That’s just one story, though. In the second episode, when we hear about Brett’s night, the former high school tough guy transforms from rom-com antagonist into the macho hero of a Fast and Furious-style flick. Then, when the focus shifts to Yasper (Schwartz), his dreams of making it big in the music industry come to life as a musical.
This is no mere stylistic flourish. It’s The Afterparty‘s flashy and thoroughly engaging way of reinforcing that old adage: We’re all the heroes of our own story. The genre-centric flashbacks peel back surface impressions to reveal the inner workings of each protagonist. And because every character has a role to play in their classmates’ stories, we develop an increasingly complex understanding of The Afterparty‘s spread of personalities as the eight-episode season unfolds.
Even the kindest person you know is someone’s enemy, and that dichotomy is what makes this mystery tick.
Building character development through different firsthand perspectives is a genius approach. It makes sweet, lovable, and kinda corny Aniq just as likely a murder suspect as Brett, or Yasper, or anyone else. Even the kindest person you know is someone‘s enemy, and that dichotomy is what makes this mystery tick.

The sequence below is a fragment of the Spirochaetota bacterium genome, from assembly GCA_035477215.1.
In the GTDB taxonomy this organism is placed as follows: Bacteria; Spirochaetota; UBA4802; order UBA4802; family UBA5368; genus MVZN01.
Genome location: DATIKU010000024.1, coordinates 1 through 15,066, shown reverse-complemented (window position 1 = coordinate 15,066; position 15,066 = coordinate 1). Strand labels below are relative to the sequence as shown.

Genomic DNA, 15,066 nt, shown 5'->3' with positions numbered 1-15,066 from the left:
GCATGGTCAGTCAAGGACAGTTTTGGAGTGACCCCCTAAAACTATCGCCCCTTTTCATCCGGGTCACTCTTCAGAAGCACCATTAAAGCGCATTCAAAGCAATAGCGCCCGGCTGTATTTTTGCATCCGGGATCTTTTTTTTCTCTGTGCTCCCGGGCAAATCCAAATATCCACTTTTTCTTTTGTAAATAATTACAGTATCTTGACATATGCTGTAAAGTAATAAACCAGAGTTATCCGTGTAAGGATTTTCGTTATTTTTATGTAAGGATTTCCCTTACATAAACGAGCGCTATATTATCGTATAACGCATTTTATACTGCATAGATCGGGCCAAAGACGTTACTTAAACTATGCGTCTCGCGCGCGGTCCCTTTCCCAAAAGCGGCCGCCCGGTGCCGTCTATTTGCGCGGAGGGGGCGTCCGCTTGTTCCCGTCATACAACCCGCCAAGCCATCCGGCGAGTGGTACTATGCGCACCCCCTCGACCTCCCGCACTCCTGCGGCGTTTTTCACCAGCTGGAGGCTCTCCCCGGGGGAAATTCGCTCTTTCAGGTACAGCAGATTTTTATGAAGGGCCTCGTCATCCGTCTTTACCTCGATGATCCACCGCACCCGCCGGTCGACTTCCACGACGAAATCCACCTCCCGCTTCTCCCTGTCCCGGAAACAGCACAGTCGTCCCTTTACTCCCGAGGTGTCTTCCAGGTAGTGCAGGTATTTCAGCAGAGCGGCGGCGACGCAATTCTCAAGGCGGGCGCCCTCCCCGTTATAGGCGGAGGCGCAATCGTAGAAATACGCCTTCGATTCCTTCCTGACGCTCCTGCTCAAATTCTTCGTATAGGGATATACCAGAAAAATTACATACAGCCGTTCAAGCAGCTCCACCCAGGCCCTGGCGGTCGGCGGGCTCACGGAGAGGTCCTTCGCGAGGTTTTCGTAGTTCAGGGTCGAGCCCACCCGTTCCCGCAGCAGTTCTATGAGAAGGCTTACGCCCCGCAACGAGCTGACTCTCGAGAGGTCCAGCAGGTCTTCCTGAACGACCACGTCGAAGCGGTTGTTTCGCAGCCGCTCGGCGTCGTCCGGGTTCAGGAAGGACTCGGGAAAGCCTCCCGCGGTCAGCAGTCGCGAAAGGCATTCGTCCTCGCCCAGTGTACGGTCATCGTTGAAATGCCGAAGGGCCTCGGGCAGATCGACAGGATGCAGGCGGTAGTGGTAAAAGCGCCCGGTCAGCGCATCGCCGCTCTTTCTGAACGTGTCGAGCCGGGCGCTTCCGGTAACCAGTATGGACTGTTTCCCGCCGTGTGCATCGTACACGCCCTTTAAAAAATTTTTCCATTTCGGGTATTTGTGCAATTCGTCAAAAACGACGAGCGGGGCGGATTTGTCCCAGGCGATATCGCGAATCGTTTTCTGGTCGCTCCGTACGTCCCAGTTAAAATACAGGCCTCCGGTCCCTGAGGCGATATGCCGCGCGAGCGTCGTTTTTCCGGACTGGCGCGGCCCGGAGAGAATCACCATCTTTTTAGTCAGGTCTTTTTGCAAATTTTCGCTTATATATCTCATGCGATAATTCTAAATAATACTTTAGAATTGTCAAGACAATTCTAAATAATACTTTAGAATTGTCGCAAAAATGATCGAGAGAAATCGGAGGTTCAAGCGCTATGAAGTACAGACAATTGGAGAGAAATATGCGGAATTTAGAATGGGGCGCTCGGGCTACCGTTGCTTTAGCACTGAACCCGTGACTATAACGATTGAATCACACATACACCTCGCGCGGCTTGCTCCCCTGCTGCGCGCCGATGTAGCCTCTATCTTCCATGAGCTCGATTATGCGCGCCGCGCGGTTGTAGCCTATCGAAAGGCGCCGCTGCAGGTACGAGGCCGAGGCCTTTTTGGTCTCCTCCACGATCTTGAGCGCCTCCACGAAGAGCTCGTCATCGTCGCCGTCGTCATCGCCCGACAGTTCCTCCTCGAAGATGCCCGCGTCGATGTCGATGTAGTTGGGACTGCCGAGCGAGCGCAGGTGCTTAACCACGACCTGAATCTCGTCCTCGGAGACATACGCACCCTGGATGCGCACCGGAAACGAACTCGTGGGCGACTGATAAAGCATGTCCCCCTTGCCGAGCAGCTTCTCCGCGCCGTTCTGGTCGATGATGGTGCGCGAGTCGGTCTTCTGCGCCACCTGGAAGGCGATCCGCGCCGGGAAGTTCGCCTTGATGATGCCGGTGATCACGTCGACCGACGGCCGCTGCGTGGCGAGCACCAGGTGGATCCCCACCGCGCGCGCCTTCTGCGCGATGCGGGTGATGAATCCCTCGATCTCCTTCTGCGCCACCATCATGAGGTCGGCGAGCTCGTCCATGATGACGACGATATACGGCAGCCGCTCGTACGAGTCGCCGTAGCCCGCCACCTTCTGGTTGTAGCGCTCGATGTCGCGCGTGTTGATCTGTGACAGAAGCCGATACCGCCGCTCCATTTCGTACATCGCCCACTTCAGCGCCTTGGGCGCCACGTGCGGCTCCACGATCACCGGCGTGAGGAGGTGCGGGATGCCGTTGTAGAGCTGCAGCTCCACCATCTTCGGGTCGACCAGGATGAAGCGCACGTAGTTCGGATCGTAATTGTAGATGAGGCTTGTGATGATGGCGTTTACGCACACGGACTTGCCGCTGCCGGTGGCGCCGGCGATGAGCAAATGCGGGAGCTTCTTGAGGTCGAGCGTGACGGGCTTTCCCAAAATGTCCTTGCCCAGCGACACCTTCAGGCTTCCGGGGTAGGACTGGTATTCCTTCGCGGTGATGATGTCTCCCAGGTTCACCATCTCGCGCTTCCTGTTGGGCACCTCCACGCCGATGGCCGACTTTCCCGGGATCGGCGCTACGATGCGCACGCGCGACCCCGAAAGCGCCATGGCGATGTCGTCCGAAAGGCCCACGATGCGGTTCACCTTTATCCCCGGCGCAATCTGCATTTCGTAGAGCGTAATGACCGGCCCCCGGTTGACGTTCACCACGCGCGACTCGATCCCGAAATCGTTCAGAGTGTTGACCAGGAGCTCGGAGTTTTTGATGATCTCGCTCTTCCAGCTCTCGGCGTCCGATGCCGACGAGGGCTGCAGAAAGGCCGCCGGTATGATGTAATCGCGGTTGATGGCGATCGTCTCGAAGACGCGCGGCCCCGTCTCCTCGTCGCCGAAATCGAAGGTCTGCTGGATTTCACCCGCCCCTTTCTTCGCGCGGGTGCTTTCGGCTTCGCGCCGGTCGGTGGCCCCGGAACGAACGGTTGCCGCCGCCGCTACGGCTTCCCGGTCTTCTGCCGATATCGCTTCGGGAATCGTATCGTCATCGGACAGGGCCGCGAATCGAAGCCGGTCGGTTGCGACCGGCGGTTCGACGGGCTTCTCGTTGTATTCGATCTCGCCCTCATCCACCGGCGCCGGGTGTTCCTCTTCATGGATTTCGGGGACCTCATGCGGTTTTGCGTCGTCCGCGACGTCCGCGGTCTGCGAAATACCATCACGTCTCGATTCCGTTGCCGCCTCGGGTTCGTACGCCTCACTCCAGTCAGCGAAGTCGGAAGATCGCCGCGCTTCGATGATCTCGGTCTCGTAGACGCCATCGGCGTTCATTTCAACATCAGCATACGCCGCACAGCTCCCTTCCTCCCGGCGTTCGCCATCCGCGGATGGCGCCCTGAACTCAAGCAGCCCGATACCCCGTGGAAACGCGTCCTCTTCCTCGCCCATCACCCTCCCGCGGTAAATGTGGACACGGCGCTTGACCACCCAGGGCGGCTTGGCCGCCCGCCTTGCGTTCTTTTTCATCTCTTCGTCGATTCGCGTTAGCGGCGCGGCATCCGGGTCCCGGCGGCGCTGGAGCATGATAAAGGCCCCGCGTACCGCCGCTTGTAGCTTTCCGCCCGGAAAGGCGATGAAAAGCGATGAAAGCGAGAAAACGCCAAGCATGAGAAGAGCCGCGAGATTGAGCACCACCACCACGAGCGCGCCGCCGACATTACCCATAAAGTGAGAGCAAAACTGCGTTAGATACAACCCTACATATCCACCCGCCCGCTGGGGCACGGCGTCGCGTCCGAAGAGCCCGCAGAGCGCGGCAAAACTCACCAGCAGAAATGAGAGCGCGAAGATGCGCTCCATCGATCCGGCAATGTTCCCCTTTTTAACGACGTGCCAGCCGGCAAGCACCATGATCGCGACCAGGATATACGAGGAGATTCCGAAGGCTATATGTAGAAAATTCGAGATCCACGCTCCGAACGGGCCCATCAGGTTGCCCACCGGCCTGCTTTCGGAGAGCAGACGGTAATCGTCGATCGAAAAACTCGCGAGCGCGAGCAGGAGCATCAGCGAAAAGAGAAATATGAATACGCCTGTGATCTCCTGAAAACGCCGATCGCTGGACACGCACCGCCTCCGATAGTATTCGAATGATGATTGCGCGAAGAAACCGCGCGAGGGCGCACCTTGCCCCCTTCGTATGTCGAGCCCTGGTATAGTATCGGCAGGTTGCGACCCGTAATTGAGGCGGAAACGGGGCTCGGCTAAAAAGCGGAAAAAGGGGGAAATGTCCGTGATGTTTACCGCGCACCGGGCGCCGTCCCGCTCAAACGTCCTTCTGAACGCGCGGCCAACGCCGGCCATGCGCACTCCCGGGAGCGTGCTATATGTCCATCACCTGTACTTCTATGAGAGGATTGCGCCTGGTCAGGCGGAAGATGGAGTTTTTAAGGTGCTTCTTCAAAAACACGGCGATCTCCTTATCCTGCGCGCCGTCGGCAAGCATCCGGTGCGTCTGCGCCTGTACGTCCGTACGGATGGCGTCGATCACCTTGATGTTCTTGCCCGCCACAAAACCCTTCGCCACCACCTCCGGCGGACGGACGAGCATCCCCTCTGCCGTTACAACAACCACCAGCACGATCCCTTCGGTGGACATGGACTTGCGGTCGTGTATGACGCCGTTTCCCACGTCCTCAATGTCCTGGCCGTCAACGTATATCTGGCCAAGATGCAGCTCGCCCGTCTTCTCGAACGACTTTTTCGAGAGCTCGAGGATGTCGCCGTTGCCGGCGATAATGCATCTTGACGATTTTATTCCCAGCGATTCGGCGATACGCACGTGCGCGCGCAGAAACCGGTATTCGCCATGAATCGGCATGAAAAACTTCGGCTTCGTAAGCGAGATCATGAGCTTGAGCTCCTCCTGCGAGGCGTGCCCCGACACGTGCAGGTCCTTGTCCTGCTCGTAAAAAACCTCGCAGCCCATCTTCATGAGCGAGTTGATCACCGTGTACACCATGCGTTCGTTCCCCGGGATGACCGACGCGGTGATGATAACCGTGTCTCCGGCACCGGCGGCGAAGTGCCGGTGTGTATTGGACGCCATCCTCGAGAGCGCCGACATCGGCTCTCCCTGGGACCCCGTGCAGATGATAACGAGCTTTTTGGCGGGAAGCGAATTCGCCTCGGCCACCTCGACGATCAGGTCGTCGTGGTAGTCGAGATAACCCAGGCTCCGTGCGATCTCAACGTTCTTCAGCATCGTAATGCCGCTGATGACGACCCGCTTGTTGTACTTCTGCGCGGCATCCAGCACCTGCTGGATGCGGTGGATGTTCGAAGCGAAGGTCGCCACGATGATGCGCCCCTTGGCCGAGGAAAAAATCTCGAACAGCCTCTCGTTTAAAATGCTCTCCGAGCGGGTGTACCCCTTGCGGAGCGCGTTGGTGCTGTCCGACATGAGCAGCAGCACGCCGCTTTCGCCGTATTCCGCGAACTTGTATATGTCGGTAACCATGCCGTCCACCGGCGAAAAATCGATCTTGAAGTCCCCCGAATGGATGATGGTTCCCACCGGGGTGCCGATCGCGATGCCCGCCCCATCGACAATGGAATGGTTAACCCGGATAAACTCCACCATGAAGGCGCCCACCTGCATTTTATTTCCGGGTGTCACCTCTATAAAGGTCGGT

This play on form builds the mystery. Because jokes aside: The Afterparty is a bonafide whodunit, delivering a growing pile of clues that challenge viewers to develop their own theories. Apple’s weekly release strategy is an asset here, creating space for viewers to spend time thinking, rewatching, and theorizing.
Like the best murder mysteries of recent years — Knives Out and Only Murders in the Building immediately spring to mind — The Afterparty is awash with addictive intrigue. It’s the kind of show you’ll want to scream about with friends, chiefly because every episode gives new information to sift through and square against what’s transpired so far. It’s also just a delight to pore over with its piles and piles of consciously referential story patterns, plot contrivances, and performances.